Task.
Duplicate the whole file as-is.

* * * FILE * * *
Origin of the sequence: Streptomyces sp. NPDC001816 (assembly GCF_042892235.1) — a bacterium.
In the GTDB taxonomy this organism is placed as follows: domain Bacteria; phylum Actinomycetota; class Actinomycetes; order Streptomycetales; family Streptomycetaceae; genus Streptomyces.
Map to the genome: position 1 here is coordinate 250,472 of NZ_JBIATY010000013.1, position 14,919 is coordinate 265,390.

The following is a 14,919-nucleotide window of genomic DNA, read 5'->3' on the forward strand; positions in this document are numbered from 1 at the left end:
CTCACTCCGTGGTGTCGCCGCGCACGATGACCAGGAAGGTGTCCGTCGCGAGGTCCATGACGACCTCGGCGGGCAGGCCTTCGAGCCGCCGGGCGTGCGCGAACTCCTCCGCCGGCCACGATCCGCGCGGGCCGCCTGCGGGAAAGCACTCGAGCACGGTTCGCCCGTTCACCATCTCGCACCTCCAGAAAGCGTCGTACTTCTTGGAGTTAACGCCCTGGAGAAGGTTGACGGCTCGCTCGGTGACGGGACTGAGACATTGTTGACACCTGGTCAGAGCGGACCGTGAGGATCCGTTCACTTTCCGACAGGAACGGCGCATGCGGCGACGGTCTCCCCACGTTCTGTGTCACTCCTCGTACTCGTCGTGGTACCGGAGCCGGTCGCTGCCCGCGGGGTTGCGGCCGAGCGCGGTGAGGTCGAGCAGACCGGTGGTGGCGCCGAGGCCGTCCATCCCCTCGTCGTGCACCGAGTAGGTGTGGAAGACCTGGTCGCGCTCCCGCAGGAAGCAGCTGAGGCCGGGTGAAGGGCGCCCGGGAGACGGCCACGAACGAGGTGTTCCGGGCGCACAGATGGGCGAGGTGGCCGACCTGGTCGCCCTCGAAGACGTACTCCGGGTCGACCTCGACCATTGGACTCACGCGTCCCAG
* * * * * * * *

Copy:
Origin of the sequence: Streptomyces sp. NPDC001816 (assembly GCF_042892235.1) — a bacterium.
In the GTDB taxonomy this organism is placed as follows: domain Bacteria; phylum Actinomycetota; class Actinomycetes; order Streptomycetales; family Streptomycetaceae; genus Streptomyces.
Map to the genome: position 1 here is coordinate 250,472 of NZ_JBIATY010000013.1, position 14,919 is coordinate 265,390.

The following is a 14,919-nucleotide window of genomic DNA, read 5'->3' on the forward strand; positions in this document are numbered from 1 at the left end:
CTCACTCCGTGGTGTCGCCGCGCACGATGACCAGGAAGGTGTCCGTCGCGAGGTCCATGACGACCTCGGCGGGCAGGCCTTCGAGCCGCCGGGCGTGCGCGAACTCCTCCGCCGGCCACGATCCGCGCGGGCCGCCTGCGGGAAAGCACTCGAGCACGGTTCGCCCGTTCACCATCTCGCACCTCCAGAAAGCGTCGTACTTCTTGGAGTTAACGCCCTGGAGAAGGTTGACGGCTCGCTCGGTGACGGGACTGAGACATTGTTGACACCTGGTCAGAGCGGACCGTGAGGATCCGTTCACTTTCCGACAGGAACGGCGCATGCGGCGACGGTCTCCCCACGTTCTGTGTCACTCCTCGTACTCGTCGTGGTACCGGAGCCGGTCGCTGCCCGCGGGGTTGCGGCCGAGCGCGGTGAGGTCGAGCAGACCGGTGGTGGCGCCGAGGCCGTCCATCCCCTCGTCGTGCACCGAGTAGGTGTGGAAGACCTGGTCGCGCTCCCGCAGGAAGCAGCTGAGGCCGGGTGAAGGGCGCCCGGGAGACGGCCACGAACGAGGTGTTCCGGGCGCACAGATGGGCGAGGTGGCCGACCTGGTCGCCCTCGAAGACGTACTCCGGGTCGACCTCGACCATTGGACTCACGCGTCCCAG